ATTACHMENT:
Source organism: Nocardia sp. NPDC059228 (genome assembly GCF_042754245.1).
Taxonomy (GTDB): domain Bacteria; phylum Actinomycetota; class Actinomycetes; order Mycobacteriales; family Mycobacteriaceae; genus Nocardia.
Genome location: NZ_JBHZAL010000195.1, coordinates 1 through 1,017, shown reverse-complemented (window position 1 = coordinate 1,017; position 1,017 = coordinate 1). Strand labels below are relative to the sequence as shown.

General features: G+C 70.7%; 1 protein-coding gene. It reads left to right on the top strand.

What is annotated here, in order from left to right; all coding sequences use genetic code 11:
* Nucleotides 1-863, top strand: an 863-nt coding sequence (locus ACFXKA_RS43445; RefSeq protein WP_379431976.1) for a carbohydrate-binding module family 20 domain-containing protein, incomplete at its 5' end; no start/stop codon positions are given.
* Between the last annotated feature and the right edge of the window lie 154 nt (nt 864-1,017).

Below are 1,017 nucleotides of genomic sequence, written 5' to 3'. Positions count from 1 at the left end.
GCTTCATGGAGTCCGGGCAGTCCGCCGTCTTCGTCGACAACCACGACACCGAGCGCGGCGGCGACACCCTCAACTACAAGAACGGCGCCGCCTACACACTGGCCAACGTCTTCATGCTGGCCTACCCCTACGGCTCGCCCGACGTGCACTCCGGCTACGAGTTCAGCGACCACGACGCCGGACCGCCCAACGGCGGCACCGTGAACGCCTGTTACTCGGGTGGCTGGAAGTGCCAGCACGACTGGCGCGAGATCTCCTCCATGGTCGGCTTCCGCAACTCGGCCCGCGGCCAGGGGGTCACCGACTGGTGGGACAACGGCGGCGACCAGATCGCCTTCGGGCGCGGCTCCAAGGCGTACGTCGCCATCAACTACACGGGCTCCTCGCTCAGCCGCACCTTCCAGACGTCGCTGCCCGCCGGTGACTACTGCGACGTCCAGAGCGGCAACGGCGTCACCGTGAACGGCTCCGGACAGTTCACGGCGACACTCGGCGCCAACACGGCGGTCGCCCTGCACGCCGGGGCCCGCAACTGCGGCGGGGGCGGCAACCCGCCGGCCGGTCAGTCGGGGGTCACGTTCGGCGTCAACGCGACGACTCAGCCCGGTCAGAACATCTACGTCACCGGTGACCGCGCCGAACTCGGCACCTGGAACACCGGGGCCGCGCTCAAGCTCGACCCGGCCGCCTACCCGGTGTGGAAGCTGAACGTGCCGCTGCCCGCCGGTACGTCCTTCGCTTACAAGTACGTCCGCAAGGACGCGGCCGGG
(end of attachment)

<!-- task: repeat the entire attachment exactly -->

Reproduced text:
Source organism: Nocardia sp. NPDC059228 (genome assembly GCF_042754245.1).
Taxonomy (GTDB): domain Bacteria; phylum Actinomycetota; class Actinomycetes; order Mycobacteriales; family Mycobacteriaceae; genus Nocardia.
Genome location: NZ_JBHZAL010000195.1, coordinates 1 through 1,017, shown reverse-complemented (window position 1 = coordinate 1,017; position 1,017 = coordinate 1). Strand labels below are relative to the sequence as shown.

General features: G+C 70.7%; 1 protein-coding gene. It reads left to right on the top strand.

What is annotated here, in order from left to right; all coding sequences use genetic code 11:
* Nucleotides 1-863, top strand: an 863-nt coding sequence (locus ACFXKA_RS43445; RefSeq protein WP_379431976.1) for a carbohydrate-binding module family 20 domain-containing protein, incomplete at its 5' end; no start/stop codon positions are given.
* Between the last annotated feature and the right edge of the window lie 154 nt (nt 864-1,017).

Below are 1,017 nucleotides of genomic sequence, written 5' to 3'. Positions count from 1 at the left end.
GCTTCATGGAGTCCGGGCAGTCCGCCGTCTTCGTCGACAACCACGACACCGAGCGCGGCGGCGACACCCTCAACTACAAGAACGGCGCCGCCTACACACTGGCCAACGTCTTCATGCTGGCCTACCCCTACGGCTCGCCCGACGTGCACTCCGGCTACGAGTTCAGCGACCACGACGCCGGACCGCCCAACGGCGGCACCGTGAACGCCTGTTACTCGGGTGGCTGGAAGTGCCAGCACGACTGGCGCGAGATCTCCTCCATGGTCGGCTTCCGCAACTCGGCCCGCGGCCAGGGGGTCACCGACTGGTGGGACAACGGCGGCGACCAGATCGCCTTCGGGCGCGGCTCCAAGGCGTACGTCGCCATCAACTACACGGGCTCCTCGCTCAGCCGCACCTTCCAGACGTCGCTGCCCGCCGGTGACTACTGCGACGTCCAGAGCGGCAACGGCGTCACCGTGAACGGCTCCGGACAGTTCACGGCGACACTCGGCGCCAACACGGCGGTCGCCCTGCACGCCGGGGCCCGCAACTGCGGCGGGGGCGGCAACCCGCCGGCCGGTCAGTCGGGGGTCACGTTCGGCGTCAACGCGACGACTCAGCCCGGTCAGAACATCTACGTCACCGGTGACCGCGCCGAACTCGGCACCTGGAACACCGGGGCCGCGCTCAAGCTCGACCCGGCCGCCTACCCGGTGTGGAAGCTGAACGTGCCGCTGCCCGCCGGTACGTCCTTCGCTTACAAGTACGTCCGCAAGGACGCGGCCGGG